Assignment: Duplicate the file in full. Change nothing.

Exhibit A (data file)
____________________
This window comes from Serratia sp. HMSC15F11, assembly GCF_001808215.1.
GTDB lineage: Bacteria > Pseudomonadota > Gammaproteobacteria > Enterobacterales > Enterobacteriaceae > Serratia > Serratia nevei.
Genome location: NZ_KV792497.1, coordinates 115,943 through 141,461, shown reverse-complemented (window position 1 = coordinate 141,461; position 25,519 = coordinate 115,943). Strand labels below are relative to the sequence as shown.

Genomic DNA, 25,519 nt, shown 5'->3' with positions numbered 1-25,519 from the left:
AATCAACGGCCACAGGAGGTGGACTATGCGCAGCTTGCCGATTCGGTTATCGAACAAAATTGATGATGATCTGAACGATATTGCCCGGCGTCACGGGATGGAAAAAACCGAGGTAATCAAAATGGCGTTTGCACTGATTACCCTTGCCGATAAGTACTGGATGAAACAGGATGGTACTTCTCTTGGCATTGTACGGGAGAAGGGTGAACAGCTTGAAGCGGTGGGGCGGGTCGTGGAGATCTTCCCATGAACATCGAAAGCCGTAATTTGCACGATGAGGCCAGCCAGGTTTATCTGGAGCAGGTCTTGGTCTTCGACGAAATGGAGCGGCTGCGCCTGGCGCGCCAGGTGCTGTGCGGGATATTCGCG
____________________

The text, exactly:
This window comes from Serratia sp. HMSC15F11, assembly GCF_001808215.1.
GTDB lineage: Bacteria > Pseudomonadota > Gammaproteobacteria > Enterobacterales > Enterobacteriaceae > Serratia > Serratia nevei.
Genome location: NZ_KV792497.1, coordinates 115,943 through 141,461, shown reverse-complemented (window position 1 = coordinate 141,461; position 25,519 = coordinate 115,943). Strand labels below are relative to the sequence as shown.

Genomic DNA, 25,519 nt, shown 5'->3' with positions numbered 1-25,519 from the left:
AATCAACGGCCACAGGAGGTGGACTATGCGCAGCTTGCCGATTCGGTTATCGAACAAAATTGATGATGATCTGAACGATATTGCCCGGCGTCACGGGATGGAAAAAACCGAGGTAATCAAAATGGCGTTTGCACTGATTACCCTTGCCGATAAGTACTGGATGAAACAGGATGGTACTTCTCTTGGCATTGTACGGGAGAAGGGTGAACAGCTTGAAGCGGTGGGGCGGGTCGTGGAGATCTTCCCATGAACATCGAAAGCCGTAATTTGCACGATGAGGCCAGCCAGGTTTATCTGGAGCAGGTCTTGGTCTTCGACGAAATGGAGCGGCTGCGCCTGGCGCGCCAGGTGCTGTGCGGGATATTCGCG